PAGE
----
Whistleblowers in Australia will be afforded stronger protections under new government legislation set to hit parliament.
Attorney-General Mark Dreyfus made the announcement at the Australian Public Sector Anti-Corruption Conference on Wednesday, backing up his previous commitment to boost safeguards following recent reviews.
It means Australia will have stronger whistleblower protections in place before the National Anti-Corruption Commission gets going, which is expected from the middle of 2023.
"We are committed to ensuring that Australia has effective protections for whistleblowers ... I will introduce a bill into the parliament before the end of this year which will make priority amendments to the Public Interest Disclosure Act," Mr Dreyfus said.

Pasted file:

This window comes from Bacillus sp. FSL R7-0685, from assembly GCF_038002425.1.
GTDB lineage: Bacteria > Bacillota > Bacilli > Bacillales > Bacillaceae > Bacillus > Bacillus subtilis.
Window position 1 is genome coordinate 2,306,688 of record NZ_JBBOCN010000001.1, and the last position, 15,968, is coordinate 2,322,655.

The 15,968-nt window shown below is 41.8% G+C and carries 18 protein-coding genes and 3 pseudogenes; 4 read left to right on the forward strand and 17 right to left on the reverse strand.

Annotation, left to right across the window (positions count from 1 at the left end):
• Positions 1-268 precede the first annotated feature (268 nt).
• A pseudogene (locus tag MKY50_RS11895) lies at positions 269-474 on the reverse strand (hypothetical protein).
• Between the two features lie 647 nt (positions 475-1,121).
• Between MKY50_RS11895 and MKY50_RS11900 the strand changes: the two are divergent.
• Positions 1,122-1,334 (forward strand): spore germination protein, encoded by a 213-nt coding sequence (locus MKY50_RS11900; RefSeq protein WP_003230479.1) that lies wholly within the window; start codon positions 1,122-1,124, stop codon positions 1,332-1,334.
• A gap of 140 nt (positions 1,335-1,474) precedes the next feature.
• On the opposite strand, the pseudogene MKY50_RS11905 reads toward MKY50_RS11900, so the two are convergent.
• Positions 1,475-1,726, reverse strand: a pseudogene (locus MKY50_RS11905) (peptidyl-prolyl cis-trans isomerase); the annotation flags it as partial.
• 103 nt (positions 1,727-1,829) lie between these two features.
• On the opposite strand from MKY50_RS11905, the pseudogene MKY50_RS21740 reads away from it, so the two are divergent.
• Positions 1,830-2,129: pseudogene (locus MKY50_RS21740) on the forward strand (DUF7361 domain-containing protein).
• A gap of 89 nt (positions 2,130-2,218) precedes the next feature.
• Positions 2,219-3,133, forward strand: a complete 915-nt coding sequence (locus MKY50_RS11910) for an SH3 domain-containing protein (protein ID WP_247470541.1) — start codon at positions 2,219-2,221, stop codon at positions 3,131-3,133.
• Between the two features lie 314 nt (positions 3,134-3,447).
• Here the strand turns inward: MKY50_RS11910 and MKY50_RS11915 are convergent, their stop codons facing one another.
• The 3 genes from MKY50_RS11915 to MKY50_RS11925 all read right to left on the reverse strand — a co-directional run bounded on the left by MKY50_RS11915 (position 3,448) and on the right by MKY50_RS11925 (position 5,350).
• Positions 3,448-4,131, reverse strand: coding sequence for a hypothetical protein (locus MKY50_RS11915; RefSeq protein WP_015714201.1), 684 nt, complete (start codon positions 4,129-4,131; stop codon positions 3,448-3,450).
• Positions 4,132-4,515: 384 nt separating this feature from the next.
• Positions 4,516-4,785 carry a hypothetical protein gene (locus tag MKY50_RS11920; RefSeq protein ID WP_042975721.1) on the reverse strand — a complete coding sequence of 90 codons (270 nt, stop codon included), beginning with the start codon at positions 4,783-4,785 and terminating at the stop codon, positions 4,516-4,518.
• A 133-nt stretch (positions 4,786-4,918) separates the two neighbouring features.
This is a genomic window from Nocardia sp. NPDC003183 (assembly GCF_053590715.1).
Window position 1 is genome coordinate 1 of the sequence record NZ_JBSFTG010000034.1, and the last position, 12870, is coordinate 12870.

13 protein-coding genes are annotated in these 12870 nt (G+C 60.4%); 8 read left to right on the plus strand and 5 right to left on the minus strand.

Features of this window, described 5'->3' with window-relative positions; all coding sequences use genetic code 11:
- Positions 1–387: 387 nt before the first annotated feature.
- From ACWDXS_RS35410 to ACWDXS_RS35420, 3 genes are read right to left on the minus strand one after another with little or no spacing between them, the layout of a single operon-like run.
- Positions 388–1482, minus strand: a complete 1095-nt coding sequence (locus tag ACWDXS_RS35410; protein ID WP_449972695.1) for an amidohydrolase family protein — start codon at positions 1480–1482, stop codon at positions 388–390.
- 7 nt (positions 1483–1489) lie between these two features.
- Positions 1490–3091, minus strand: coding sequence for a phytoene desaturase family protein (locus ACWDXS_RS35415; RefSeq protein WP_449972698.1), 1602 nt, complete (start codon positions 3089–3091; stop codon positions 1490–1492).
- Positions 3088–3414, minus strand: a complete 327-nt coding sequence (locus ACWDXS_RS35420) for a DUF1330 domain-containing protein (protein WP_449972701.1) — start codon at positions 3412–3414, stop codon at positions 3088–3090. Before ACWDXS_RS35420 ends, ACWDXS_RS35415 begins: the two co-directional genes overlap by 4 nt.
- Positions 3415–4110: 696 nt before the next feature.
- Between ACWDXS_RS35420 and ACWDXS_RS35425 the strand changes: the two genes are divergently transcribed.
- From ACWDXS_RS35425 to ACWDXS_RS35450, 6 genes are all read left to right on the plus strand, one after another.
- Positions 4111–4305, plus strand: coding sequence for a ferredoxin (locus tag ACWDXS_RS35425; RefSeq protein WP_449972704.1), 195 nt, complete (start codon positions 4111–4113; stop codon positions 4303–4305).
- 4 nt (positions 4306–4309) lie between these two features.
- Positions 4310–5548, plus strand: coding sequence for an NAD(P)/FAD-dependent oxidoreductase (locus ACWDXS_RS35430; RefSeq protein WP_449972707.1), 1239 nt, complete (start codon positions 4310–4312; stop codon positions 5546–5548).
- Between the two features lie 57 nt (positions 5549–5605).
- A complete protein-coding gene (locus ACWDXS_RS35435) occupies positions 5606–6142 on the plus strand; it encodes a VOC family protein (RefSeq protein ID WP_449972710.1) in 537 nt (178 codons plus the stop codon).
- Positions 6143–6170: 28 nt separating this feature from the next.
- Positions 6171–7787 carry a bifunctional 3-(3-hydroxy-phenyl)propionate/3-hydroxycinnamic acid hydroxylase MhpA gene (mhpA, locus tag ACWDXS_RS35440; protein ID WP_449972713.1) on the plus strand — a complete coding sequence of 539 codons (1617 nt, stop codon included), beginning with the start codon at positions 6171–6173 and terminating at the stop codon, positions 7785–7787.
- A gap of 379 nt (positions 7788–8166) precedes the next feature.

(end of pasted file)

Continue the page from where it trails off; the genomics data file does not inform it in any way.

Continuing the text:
The attorney-general said a broader review of the act will follow the immediate upgrades.
"This will involve redrafting the Public Interest Disclosure Act to address the underlying complexity of the scheme and provide effective and accessible protections to public sector whistleblowers," he said.
Former integrity commissioner Philip Moss reviewed whistleblower laws in 2016, but the former coalition government didn't respond to that report until 2020, something Mr Dreyfus labelled "shameful".
The 33 recommendations from the Moss review included putting extra positive obligations on agency heads to support public officials when they disclose information.
He also said witnesses need the same protections from criminal and civil liabilities as those disclosing information.